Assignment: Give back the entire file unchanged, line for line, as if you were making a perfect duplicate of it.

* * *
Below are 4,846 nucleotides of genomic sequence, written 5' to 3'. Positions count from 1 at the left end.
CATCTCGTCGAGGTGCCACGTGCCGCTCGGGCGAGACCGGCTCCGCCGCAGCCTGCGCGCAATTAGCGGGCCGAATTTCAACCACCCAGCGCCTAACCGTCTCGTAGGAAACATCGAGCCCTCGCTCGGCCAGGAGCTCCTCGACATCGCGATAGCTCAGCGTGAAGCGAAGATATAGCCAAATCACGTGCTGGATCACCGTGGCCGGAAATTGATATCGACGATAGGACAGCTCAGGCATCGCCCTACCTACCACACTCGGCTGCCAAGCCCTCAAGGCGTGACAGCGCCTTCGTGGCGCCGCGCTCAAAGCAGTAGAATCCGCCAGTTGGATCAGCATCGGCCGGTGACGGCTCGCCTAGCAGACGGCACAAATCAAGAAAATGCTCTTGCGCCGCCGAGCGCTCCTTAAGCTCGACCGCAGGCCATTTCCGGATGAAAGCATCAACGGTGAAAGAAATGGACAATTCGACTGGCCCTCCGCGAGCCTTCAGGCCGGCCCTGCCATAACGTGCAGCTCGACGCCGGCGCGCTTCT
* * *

Below are 4,846 nucleotides of genomic sequence, written 5' to 3'. Positions count from 1 at the left end.
CATCTCGTCGAGGTGCCACGTGCCGCTCGGGCGAGACCGGCTCCGCCGCAGCCTGCGCGCAATTAGCGGGCCGAATTTCAACCACCCAGCGCCTAACCGTCTCGTAGGAAACATCGAGCCCTCGCTCGGCCAGGAGCTCCTCGACATCGCGATAGCTCAGCGTGAAGCGAAGATATAGCCAAATCACGTGCTGGATCACCGTGGCCGGAAATTGATATCGACGATAGGACAGCTCAGGCATCGCCCTACCTACCACACTCGGCTGCCAAGCCCTCAAGGCGTGACAGCGCCTTCGTGGCGCCGCGCTCAAAGCAGTAGAATCCGCCAGTTGGATCAGCATCGGCCGGTGACGGCTCGCCTAGCAGACGGCACAAATCAAGAAAATGCTCTTGCGCCGCCGAGCGCTCCTTAAGCTCGACCGCAGGCCATTTCCGGATGAAAGCATCAACGGTGAAAGAAATGGACAATTCGACTGGCCCTCCGCGAGCCTTCAGGCCGGCCCTGCCATAACGTGCAGCTCGACGCCGGCGCGCTTCT